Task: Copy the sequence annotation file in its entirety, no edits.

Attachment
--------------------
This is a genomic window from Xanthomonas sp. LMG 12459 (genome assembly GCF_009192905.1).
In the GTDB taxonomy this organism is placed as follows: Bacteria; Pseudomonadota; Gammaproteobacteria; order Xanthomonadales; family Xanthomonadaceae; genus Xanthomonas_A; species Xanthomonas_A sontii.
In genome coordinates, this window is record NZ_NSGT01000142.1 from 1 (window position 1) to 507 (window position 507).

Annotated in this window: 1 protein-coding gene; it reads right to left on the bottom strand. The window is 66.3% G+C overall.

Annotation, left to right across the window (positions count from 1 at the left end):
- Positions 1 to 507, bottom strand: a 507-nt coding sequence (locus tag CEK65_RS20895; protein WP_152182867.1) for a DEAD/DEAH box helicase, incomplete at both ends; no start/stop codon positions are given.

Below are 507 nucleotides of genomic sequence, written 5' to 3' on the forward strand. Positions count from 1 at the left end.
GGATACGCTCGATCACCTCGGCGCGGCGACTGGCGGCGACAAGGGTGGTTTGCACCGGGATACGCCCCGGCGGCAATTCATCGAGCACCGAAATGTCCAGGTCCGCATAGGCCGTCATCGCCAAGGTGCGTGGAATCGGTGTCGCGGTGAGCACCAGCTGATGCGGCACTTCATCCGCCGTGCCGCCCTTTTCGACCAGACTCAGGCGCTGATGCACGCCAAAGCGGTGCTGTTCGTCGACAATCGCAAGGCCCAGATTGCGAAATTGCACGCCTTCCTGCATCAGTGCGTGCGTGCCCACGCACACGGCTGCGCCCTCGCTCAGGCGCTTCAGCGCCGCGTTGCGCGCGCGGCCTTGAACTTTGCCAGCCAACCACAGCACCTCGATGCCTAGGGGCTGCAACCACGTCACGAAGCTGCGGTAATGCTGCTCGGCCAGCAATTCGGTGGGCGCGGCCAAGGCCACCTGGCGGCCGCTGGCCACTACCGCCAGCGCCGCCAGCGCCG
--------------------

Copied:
This is a genomic window from Xanthomonas sp. LMG 12459 (genome assembly GCF_009192905.1).
In the GTDB taxonomy this organism is placed as follows: Bacteria; Pseudomonadota; Gammaproteobacteria; order Xanthomonadales; family Xanthomonadaceae; genus Xanthomonas_A; species Xanthomonas_A sontii.
In genome coordinates, this window is record NZ_NSGT01000142.1 from 1 (window position 1) to 507 (window position 507).

Annotated in this window: 1 protein-coding gene; it reads right to left on the bottom strand. The window is 66.3% G+C overall.

Annotation, left to right across the window (positions count from 1 at the left end):
- Positions 1 to 507, bottom strand: a 507-nt coding sequence (locus tag CEK65_RS20895; protein WP_152182867.1) for a DEAD/DEAH box helicase, incomplete at both ends; no start/stop codon positions are given.

Below are 507 nucleotides of genomic sequence, written 5' to 3' on the forward strand. Positions count from 1 at the left end.
GGATACGCTCGATCACCTCGGCGCGGCGACTGGCGGCGACAAGGGTGGTTTGCACCGGGATACGCCCCGGCGGCAATTCATCGAGCACCGAAATGTCCAGGTCCGCATAGGCCGTCATCGCCAAGGTGCGTGGAATCGGTGTCGCGGTGAGCACCAGCTGATGCGGCACTTCATCCGCCGTGCCGCCCTTTTCGACCAGACTCAGGCGCTGATGCACGCCAAAGCGGTGCTGTTCGTCGACAATCGCAAGGCCCAGATTGCGAAATTGCACGCCTTCCTGCATCAGTGCGTGCGTGCCCACGCACACGGCTGCGCCCTCGCTCAGGCGCTTCAGCGCCGCGTTGCGCGCGCGGCCTTGAACTTTGCCAGCCAACCACAGCACCTCGATGCCTAGGGGCTGCAACCACGTCACGAAGCTGCGGTAATGCTGCTCGGCCAGCAATTCGGTGGGCGCGGCCAAGGCCACCTGGCGGCCGCTGGCCACTACCGCCAGCGCCGCCAGCGCCG